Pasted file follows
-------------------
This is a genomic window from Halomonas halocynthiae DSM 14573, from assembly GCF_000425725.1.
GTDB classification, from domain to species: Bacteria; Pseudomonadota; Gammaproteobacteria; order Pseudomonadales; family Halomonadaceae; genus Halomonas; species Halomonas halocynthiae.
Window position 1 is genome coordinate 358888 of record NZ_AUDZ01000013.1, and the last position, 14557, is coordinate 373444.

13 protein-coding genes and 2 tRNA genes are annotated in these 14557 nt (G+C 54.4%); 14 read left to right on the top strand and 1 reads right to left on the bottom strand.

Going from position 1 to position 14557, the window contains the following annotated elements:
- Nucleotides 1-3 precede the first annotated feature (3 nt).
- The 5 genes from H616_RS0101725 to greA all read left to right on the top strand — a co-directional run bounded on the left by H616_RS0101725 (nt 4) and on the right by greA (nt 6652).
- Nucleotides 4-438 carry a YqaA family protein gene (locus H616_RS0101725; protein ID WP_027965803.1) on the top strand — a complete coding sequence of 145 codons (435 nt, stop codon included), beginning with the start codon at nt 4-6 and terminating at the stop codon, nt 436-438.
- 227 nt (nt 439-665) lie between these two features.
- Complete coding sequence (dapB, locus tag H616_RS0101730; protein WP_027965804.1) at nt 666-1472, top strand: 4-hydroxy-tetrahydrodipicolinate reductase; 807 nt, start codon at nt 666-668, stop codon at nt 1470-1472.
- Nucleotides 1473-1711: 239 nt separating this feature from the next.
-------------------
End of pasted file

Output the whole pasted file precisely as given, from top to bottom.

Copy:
This is a genomic window from Halomonas halocynthiae DSM 14573, from assembly GCF_000425725.1.
GTDB classification, from domain to species: Bacteria; Pseudomonadota; Gammaproteobacteria; order Pseudomonadales; family Halomonadaceae; genus Halomonas; species Halomonas halocynthiae.
Window position 1 is genome coordinate 358888 of record NZ_AUDZ01000013.1, and the last position, 14557, is coordinate 373444.

13 protein-coding genes and 2 tRNA genes are annotated in these 14557 nt (G+C 54.4%); 14 read left to right on the top strand and 1 reads right to left on the bottom strand.

Going from position 1 to position 14557, the window contains the following annotated elements:
- Nucleotides 1-3 precede the first annotated feature (3 nt).
- The 5 genes from H616_RS0101725 to greA all read left to right on the top strand — a co-directional run bounded on the left by H616_RS0101725 (nt 4) and on the right by greA (nt 6652).
- Nucleotides 4-438 carry a YqaA family protein gene (locus H616_RS0101725; protein ID WP_027965803.1) on the top strand — a complete coding sequence of 145 codons (435 nt, stop codon included), beginning with the start codon at nt 4-6 and terminating at the stop codon, nt 436-438.
- 227 nt (nt 439-665) lie between these two features.
- Complete coding sequence (dapB, locus tag H616_RS0101730; protein WP_027965804.1) at nt 666-1472, top strand: 4-hydroxy-tetrahydrodipicolinate reductase; 807 nt, start codon at nt 666-668, stop codon at nt 1470-1472.
- Nucleotides 1473-1711: 239 nt separating this feature from the next.